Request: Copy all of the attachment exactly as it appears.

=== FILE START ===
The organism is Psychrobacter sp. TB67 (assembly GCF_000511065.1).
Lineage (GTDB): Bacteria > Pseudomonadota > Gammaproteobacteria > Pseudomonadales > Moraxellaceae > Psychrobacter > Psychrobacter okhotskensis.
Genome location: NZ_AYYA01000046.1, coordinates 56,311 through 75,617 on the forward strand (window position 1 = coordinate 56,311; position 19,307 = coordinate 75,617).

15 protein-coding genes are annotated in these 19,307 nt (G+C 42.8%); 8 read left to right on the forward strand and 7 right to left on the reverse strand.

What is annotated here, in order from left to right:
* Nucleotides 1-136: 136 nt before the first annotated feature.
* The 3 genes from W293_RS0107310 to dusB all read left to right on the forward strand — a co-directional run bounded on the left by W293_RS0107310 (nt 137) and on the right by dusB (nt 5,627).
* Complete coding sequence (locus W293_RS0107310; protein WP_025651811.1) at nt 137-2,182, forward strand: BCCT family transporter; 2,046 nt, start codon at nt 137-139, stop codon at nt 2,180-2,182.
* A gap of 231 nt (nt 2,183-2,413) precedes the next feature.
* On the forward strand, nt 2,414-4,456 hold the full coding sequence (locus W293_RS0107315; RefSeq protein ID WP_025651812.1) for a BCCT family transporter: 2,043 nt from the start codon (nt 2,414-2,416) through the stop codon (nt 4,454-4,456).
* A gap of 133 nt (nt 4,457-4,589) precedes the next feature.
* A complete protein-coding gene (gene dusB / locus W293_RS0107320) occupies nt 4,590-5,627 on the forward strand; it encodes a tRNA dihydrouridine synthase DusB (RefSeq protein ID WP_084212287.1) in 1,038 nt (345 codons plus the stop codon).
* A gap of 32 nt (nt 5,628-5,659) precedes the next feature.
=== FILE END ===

The organism is Psychrobacter sp. TB67 (assembly GCF_000511065.1).
Lineage (GTDB): Bacteria > Pseudomonadota > Gammaproteobacteria > Pseudomonadales > Moraxellaceae > Psychrobacter > Psychrobacter okhotskensis.
Genome location: NZ_AYYA01000046.1, coordinates 56,311 through 75,617 on the forward strand (window position 1 = coordinate 56,311; position 19,307 = coordinate 75,617).

15 protein-coding genes are annotated in these 19,307 nt (G+C 42.8%); 8 read left to right on the forward strand and 7 right to left on the reverse strand.

What is annotated here, in order from left to right:
* Nucleotides 1-136: 136 nt before the first annotated feature.
* The 3 genes from W293_RS0107310 to dusB all read left to right on the forward strand — a co-directional run bounded on the left by W293_RS0107310 (nt 137) and on the right by dusB (nt 5,627).
* Complete coding sequence (locus W293_RS0107310; protein WP_025651811.1) at nt 137-2,182, forward strand: BCCT family transporter; 2,046 nt, start codon at nt 137-139, stop codon at nt 2,180-2,182.
* A gap of 231 nt (nt 2,183-2,413) precedes the next feature.
* On the forward strand, nt 2,414-4,456 hold the full coding sequence (locus W293_RS0107315; RefSeq protein ID WP_025651812.1) for a BCCT family transporter: 2,043 nt from the start codon (nt 2,414-2,416) through the stop codon (nt 4,454-4,456).
* A gap of 133 nt (nt 4,457-4,589) precedes the next feature.
* A complete protein-coding gene (gene dusB / locus W293_RS0107320) occupies nt 4,590-5,627 on the forward strand; it encodes a tRNA dihydrouridine synthase DusB (RefSeq protein ID WP_084212287.1) in 1,038 nt (345 codons plus the stop codon).
* A gap of 32 nt (nt 5,628-5,659) precedes the next feature.